Miriam Lies (2018) is the couple’s first fiction feature film, co-produced by the Catalan arthouse production company Mallerich Films Paco Poch, with support of Fonprocine, the Ibermedia programme and the Latin America Fund of the Tribeca Film Institute.

The film premiered in the official competition of the Karlovy Vary International Film Festival, where it obtained a special mention from the jury. Later, it was awarded with the Golden Colon for Best Film at the Huelva Ibero-American Film Festival, the ALMA Award for Best Spanish Film Script at the Gijón International Film Festival, Best Director at the Punta del Este Festival, the SFCC Award from the French Critics at Cinélatino Toulouse, among others.

Miriam Miente is considered among the most notable films of Latin American cinema and is particularly outstanding within the showcase of Dominican Republic cinema, winning in 2020 the award for Best Film at the ADOCINE Awards of the Dominican film industry and the ADOPRESCI critics awards.

A Film About Couples (2021) is their latest work. The film was screened at the Locarno, Rome, Miami, Hamburg and Cartagena International Film Festivals. It won the best film award from the Syndicat Français de la Critique de Cinéma, and a special mention from the jury at the Biarritz Latin American Film Festival. It also won three awards at the Gijón International Film Festival, including Best Spanish Film and Best Director.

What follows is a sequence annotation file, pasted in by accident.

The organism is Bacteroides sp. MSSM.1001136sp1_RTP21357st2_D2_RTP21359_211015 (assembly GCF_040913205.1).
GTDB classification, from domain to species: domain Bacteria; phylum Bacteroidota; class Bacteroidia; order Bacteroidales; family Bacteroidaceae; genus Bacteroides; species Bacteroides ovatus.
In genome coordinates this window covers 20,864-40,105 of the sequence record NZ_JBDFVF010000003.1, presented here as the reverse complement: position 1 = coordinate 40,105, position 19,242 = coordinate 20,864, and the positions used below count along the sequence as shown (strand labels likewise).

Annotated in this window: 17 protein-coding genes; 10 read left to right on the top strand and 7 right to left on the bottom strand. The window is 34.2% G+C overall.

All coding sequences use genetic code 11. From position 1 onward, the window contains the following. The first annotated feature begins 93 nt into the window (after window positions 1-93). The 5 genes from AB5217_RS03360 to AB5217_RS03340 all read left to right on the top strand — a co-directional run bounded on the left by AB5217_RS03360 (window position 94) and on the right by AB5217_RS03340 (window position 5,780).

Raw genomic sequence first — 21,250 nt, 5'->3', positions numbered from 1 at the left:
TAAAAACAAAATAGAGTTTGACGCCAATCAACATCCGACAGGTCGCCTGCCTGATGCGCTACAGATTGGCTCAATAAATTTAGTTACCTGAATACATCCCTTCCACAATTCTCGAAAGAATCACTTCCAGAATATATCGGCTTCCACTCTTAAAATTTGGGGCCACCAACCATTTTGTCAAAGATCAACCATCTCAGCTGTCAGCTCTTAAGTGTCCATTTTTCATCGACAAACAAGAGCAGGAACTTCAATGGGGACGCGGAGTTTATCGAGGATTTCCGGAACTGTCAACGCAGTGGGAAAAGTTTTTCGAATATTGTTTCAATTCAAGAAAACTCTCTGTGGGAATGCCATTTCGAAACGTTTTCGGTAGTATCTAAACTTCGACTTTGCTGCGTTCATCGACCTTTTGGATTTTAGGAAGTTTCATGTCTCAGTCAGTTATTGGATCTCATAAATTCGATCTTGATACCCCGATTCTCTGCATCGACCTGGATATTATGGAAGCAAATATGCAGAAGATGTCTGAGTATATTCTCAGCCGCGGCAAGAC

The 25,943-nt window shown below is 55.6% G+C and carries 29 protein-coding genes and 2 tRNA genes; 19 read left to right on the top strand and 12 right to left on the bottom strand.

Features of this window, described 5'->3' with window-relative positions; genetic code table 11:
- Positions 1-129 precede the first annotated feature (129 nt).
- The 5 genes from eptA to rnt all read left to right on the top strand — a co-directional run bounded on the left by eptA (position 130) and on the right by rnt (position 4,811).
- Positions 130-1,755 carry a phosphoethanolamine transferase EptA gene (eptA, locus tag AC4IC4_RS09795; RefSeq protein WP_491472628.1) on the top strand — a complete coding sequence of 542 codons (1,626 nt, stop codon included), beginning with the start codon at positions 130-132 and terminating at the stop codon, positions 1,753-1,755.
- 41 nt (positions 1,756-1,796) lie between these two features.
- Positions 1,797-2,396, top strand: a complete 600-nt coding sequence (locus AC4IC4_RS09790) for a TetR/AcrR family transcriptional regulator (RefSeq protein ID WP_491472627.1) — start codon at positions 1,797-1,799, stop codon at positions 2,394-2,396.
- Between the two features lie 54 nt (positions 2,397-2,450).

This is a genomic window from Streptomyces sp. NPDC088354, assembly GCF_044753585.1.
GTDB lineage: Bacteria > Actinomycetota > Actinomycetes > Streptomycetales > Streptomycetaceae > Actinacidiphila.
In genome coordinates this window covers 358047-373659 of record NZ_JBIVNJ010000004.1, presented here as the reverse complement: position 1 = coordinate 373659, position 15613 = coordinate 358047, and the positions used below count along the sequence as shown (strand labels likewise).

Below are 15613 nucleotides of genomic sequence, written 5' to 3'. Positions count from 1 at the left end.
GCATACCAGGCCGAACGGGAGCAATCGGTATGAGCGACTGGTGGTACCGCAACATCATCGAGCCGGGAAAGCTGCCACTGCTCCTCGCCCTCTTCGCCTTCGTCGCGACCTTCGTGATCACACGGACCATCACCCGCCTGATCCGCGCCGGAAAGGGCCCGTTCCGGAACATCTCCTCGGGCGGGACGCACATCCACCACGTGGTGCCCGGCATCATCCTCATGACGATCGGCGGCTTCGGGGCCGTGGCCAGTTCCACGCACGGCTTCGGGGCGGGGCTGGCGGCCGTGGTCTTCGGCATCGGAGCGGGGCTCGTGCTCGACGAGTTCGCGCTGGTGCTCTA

Notes on Film

“We perceive the story through the eyes of Miriam, the protagonist of the film, a girl that watches curiously the world around her. Miriam comes from a white family but her father is black; she is of mixed race, in a country where an important number of the population is also mixed, like her; but “fixing the race” (getting racially mixed with a white person) is highly encouraged.

In the film, Miriam’s family and friends know about her having a boyfriend, but they’re expecting a white boy from a family from their own social class. As the date of the party gets closer, Miriam will have to decide if she should take Jean-Louis to the party and face her family and friends or if she should forget about him, remaining within the social class that she belongs. It seems we are living in a time where identity is a common concern everywhere. Different borders are being created between nations when it is easier than ever to travel and stay connected through the Internet. But what happens to her can happen to us all, when we look at ourselves in the mirror of “the other” and what we get is fear. Miriam Lies is a film set in the Dominican Republic, the fastest growing economy in Latin America, still stuck in time with racism and social class conflicts. Through Miriam Lies we want to confront the audience with the conflict that can emerge when individual desire for love is faced with the social desire to be part of a community in which we can feel accepted and loved. Set in an aristocratic kitsch celebration, the intention of Miriam Lies is to share a point of view about the conflicts of race and class that still remain in the Caribbean and the world.”

– Natalia Cabra, Oriol Estrada, Directors